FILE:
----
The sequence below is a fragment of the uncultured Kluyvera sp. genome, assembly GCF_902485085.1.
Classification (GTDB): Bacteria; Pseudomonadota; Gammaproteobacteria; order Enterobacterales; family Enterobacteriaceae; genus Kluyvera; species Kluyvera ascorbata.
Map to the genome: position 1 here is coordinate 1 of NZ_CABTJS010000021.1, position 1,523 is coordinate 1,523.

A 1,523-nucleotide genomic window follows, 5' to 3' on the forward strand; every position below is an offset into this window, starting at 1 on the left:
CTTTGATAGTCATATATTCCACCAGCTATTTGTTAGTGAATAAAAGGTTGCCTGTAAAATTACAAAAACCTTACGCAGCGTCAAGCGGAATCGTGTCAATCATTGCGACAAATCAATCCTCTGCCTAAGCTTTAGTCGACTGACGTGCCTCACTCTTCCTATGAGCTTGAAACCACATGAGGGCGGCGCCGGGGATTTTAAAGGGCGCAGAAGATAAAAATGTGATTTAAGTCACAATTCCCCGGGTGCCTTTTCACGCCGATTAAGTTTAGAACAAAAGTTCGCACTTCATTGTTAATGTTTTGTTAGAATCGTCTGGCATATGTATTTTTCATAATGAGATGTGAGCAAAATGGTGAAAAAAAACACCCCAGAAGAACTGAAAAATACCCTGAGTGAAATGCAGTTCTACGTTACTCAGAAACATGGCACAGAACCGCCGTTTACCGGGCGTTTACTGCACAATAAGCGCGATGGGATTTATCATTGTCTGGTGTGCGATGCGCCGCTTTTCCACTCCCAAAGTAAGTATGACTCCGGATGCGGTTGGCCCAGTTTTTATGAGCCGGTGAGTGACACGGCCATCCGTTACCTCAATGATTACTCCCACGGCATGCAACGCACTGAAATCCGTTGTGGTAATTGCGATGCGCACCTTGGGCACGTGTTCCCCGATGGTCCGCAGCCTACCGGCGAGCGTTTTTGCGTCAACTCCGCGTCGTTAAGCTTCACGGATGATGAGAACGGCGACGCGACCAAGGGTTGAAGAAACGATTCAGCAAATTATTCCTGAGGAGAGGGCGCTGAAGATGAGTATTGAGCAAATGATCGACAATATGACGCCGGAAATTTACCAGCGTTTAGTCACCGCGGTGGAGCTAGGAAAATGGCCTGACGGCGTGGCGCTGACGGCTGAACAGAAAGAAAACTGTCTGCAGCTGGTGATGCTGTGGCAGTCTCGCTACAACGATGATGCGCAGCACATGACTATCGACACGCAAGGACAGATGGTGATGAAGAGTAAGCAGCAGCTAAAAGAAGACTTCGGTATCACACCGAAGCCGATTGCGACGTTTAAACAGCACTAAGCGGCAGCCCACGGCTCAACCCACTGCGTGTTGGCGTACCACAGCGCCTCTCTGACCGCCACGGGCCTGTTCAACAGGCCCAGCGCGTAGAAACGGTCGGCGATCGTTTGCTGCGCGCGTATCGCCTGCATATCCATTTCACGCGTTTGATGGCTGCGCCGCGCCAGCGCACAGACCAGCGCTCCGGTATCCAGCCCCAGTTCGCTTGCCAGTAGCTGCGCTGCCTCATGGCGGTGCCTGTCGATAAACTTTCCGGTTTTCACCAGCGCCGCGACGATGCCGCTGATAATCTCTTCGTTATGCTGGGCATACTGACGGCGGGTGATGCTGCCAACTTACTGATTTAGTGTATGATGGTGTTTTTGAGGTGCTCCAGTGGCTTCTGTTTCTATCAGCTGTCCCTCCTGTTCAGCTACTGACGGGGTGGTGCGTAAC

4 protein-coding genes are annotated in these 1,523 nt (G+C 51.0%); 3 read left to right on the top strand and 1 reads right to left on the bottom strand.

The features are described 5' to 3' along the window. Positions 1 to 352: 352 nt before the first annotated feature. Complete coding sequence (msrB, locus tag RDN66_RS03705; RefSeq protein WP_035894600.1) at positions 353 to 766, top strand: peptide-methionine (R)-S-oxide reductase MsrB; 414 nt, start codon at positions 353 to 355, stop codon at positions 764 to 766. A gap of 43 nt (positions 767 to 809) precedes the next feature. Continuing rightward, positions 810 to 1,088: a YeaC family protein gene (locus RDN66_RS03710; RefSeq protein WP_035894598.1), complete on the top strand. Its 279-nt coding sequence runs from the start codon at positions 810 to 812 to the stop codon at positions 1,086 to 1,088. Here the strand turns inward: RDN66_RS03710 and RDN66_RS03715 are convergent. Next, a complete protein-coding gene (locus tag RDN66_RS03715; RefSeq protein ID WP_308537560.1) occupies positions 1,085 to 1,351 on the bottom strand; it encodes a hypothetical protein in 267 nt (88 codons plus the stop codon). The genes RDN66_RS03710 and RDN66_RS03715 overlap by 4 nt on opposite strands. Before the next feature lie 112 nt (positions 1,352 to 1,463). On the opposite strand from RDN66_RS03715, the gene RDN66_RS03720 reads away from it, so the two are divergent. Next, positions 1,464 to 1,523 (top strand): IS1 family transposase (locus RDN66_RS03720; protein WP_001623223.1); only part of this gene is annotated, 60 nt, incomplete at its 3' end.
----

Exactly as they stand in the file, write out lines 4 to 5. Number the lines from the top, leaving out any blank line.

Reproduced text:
A 1,523-nucleotide genomic window follows, 5' to 3' on the forward strand; every position below is an offset into this window, starting at 1 on the left:
CTTTGATAGTCATATATTCCACCAGCTATTTGTTAGTGAATAAAAGGTTGCCTGTAAAATTACAAAAACCTTACGCAGCGTCAAGCGGAATCGTGTCAATCATTGCGACAAATCAATCCTCTGCCTAAGCTTTAGTCGACTGACGTGCCTCACTCTTCCTATGAGCTTGAAACCACATGAGGGCGGCGCCGGGGATTTTAAAGGGCGCAGAAGATAAAAATGTGATTTAAGTCACAATTCCCCGGGTGCCTTTTCACGCCGATTAAGTTTAGAACAAAAGTTCGCACTTCATTGTTAATGTTTTGTTAGAATCGTCTGGCATATGTATTTTTCATAATGAGATGTGAGCAAAATGGTGAAAAAAAACACCCCAGAAGAACTGAAAAATACCCTGAGTGAAATGCAGTTCTACGTTACTCAGAAACATGGCACAGAACCGCCGTTTACCGGGCGTTTACTGCACAATAAGCGCGATGGGATTTATCATTGTCTGGTGTGCGATGCGCCGCTTTTCCACTCCCAAAGTAAGTATGACTCCGGATGCGGTTGGCCCAGTTTTTATGAGCCGGTGAGTGACACGGCCATCCGTTACCTCAATGATTACTCCCACGGCATGCAACGCACTGAAATCCGTTGTGGTAATTGCGATGCGCACCTTGGGCACGTGTTCCCCGATGGTCCGCAGCCTACCGGCGAGCGTTTTTGCGTCAACTCCGCGTCGTTAAGCTTCACGGATGATGAGAACGGCGACGCGACCAAGGGTTGAAGAAACGATTCAGCAAATTATTCCTGAGGAGAGGGCGCTGAAGATGAGTATTGAGCAAATGATCGACAATATGACGCCGGAAATTTACCAGCGTTTAGTCACCGCGGTGGAGCTAGGAAAATGGCCTGACGGCGTGGCGCTGACGGCTGAACAGAAAGAAAACTGTCTGCAGCTGGTGATGCTGTGGCAGTCTCGCTACAACGATGATGCGCAGCACATGACTATCGACACGCAAGGACAGATGGTGATGAAGAGTAAGCAGCAGCTAAAAGAAGACTTCGGTATCACACCGAAGCCGATTGCGACGTTTAAACAGCACTAAGCGGCAGCCCACGGCTCAACCCACTGCGTGTTGGCGTACCACAGCGCCTCTCTGACCGCCACGGGCCTGTTCAACAGGCCCAGCGCGTAGAAACGGTCGGCGATCGTTTGCTGCGCGCGTATCGCCTGCATATCCATTTCACGCGTTTGATGGCTGCGCCGCGCCAGCGCACAGACCAGCGCTCCGGTATCCAGCCCCAGTTCGCTTGCCAGTAGCTGCGCTGCCTCATGGCGGTGCCTGTCGATAAACTTTCCGGTTTTCACCAGCGCCGCGACGATGCCGCTGATAATCTCTTCGTTATGCTGGGCATACTGACGGCGGGTGATGCTGCCAACTTACTGATTTAGTGTATGATGGTGTTTTTGAGGTGCTCCAGTGGCTTCTGTTTCTATCAGCTGTCCCTCCTGTTCAGCTACTGACGGGGTGGTGCGTAAC